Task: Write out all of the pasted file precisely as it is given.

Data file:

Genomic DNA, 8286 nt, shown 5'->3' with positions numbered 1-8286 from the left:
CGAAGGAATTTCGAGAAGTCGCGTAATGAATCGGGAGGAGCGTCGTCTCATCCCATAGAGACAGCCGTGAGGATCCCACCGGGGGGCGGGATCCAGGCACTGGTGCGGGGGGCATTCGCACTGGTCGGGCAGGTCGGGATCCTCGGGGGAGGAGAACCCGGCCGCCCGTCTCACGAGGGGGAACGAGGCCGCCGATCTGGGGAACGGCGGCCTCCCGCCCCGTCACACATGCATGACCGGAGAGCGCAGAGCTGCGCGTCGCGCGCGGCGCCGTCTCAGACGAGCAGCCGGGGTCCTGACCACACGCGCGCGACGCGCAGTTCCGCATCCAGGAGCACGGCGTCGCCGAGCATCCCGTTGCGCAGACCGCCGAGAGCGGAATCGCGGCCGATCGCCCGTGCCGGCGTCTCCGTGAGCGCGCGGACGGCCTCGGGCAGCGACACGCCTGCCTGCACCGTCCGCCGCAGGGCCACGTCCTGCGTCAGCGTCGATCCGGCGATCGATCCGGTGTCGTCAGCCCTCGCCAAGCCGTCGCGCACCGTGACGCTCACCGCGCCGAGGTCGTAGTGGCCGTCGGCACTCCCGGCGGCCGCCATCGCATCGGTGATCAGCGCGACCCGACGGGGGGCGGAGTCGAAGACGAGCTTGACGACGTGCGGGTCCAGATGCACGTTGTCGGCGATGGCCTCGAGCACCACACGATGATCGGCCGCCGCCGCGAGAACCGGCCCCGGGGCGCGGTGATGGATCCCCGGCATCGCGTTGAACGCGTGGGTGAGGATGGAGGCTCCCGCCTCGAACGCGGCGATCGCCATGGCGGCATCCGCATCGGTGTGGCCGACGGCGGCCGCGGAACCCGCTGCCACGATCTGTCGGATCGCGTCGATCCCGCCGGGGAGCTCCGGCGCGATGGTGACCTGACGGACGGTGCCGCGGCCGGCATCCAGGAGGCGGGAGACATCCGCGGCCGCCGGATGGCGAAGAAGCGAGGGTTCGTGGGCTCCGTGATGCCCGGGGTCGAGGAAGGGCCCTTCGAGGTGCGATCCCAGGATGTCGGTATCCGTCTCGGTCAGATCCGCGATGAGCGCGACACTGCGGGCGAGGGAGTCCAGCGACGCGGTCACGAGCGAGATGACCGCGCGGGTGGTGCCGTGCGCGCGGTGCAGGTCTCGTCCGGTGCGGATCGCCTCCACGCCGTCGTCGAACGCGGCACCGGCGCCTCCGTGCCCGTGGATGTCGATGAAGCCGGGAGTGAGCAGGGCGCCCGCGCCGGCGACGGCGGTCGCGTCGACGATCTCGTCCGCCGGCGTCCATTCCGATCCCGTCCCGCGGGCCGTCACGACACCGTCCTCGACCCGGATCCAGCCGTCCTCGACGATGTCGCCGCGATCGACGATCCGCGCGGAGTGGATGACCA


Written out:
Genomic DNA, 8286 nt, shown 5'->3' with positions numbered 1-8286 from the left:
CGAAGGAATTTCGAGAAGTCGCGTAATGAATCGGGAGGAGCGTCGTCTCATCCCATAGAGACAGCCGTGAGGATCCCACCGGGGGGCGGGATCCAGGCACTGGTGCGGGGGGCATTCGCACTGGTCGGGCAGGTCGGGATCCTCGGGGGAGGAGAACCCGGCCGCCCGTCTCACGAGGGGGAACGAGGCCGCCGATCTGGGGAACGGCGGCCTCCCGCCCCGTCACACATGCATGACCGGAGAGCGCAGAGCTGCGCGTCGCGCGCGGCGCCGTCTCAGACGAGCAGCCGGGGTCCTGACCACACGCGCGCGACGCGCAGTTCCGCATCCAGGAGCACGGCGTCGCCGAGCATCCCGTTGCGCAGACCGCCGAGAGCGGAATCGCGGCCGATCGCCCGTGCCGGCGTCTCCGTGAGCGCGCGGACGGCCTCGGGCAGCGACACGCCTGCCTGCACCGTCCGCCGCAGGGCCACGTCCTGCGTCAGCGTCGATCCGGCGATCGATCCGGTGTCGTCAGCCCTCGCCAAGCCGTCGCGCACCGTGACGCTCACCGCGCCGAGGTCGTAGTGGCCGTCGGCACTCCCGGCGGCCGCCATCGCATCGGTGATCAGCGCGACCCGACGGGGGGCGGAGTCGAAGACGAGCTTGACGACGTGCGGGTCCAGATGCACGTTGTCGGCGATGGCCTCGAGCACCACACGATGATCGGCCGCCGCCGCGAGAACCGGCCCCGGGGCGCGGTGATGGATCCCCGGCATCGCGTTGAACGCGTGGGTGAGGATGGAGGCTCCCGCCTCGAACGCGGCGATCGCCATGGCGGCATCCGCATCGGTGTGGCCGACGGCGGCCGCGGAACCCGCTGCCACGATCTGTCGGATCGCGTCGATCCCGCCGGGGAGCTCCGGCGCGATGGTGACCTGACGGACGGTGCCGCGGCCGGCATCCAGGAGGCGGGAGACATCCGCGGCCGCCGGATGGCGAAGAAGCGAGGGTTCGTGGGCTCCGTGATGCCCGGGGTCGAGGAAGGGCCCTTCGAGGTGCGATCCCAGGATGTCGGTATCCGTCTCGGTCAGATCCGCGATGAGCGCGACACTGCGGGCGAGGGAGTCCAGCGACGCGGTCACGAGCGAGATGACCGCGCGGGTGGTGCCGTGCGCGCGGTGCAGGTCTCGTCCGGTGCGGATCGCCTCCACGCCGTCGTCGAACGCGGCACCGGCGCCTCCGTGCCCGTGGATGTCGATGAAGCCGGGAGTGAGCAGGGCGCCCGCGCCGGCGACGGCGGTCGCGTCGACGATCTCGTCCGCCGGCGTCCATTCCGATCCCGTCCCGCGGGCCGTCACGACACCGTCCTCGACCCGGATCCAGCCGTCCTCGACGATGTCGCCGCGATCGACGATCCGCGCGGAGTGGATGACCA